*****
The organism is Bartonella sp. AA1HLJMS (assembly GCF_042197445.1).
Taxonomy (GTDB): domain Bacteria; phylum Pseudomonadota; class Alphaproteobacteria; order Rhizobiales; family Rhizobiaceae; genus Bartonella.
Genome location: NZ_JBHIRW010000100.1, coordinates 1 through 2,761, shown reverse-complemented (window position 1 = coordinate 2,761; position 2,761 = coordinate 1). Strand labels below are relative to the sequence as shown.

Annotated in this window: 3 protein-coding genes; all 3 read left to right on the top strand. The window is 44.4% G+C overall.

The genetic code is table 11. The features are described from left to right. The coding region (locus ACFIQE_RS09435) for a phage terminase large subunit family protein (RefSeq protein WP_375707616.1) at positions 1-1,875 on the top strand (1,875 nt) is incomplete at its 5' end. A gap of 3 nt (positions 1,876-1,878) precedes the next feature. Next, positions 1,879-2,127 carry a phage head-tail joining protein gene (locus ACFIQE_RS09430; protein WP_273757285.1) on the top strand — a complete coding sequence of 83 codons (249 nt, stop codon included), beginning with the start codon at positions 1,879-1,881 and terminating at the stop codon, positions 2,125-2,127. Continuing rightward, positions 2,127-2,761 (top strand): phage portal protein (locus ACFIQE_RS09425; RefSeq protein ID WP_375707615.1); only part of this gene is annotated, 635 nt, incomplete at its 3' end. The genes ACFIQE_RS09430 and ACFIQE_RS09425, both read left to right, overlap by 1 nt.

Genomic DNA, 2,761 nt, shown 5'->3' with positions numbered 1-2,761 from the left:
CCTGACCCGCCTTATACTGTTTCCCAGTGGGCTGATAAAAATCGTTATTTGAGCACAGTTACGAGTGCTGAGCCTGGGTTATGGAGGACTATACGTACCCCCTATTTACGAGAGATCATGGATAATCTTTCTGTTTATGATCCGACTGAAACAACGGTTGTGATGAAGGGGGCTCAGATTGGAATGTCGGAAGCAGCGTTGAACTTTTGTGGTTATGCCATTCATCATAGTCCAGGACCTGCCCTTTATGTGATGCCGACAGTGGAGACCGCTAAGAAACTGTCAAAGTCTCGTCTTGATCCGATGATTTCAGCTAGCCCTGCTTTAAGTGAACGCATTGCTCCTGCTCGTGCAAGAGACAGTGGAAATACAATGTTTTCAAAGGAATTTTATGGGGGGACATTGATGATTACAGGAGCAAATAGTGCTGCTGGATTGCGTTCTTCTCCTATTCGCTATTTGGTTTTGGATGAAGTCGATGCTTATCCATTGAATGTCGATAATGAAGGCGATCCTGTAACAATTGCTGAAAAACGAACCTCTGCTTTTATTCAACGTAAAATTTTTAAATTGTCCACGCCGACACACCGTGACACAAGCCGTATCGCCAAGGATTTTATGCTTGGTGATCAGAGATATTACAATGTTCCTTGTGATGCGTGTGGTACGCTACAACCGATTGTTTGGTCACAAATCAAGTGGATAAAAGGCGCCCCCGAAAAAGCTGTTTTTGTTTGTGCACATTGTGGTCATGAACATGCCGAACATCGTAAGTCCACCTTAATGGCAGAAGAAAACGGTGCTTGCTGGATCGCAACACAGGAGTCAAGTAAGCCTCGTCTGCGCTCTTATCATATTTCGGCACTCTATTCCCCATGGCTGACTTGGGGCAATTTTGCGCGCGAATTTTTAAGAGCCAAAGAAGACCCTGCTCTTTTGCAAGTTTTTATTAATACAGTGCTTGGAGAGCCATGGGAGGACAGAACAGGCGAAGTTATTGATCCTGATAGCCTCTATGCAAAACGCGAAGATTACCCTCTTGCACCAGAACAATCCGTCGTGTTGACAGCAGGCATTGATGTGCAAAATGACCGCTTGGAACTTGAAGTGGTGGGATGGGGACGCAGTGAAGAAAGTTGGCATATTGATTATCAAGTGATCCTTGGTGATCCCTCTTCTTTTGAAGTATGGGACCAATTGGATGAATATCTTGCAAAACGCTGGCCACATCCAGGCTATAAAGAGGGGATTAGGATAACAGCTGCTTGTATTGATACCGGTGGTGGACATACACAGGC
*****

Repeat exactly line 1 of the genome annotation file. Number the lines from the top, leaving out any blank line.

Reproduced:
The organism is Bartonella sp. AA1HLJMS (assembly GCF_042197445.1).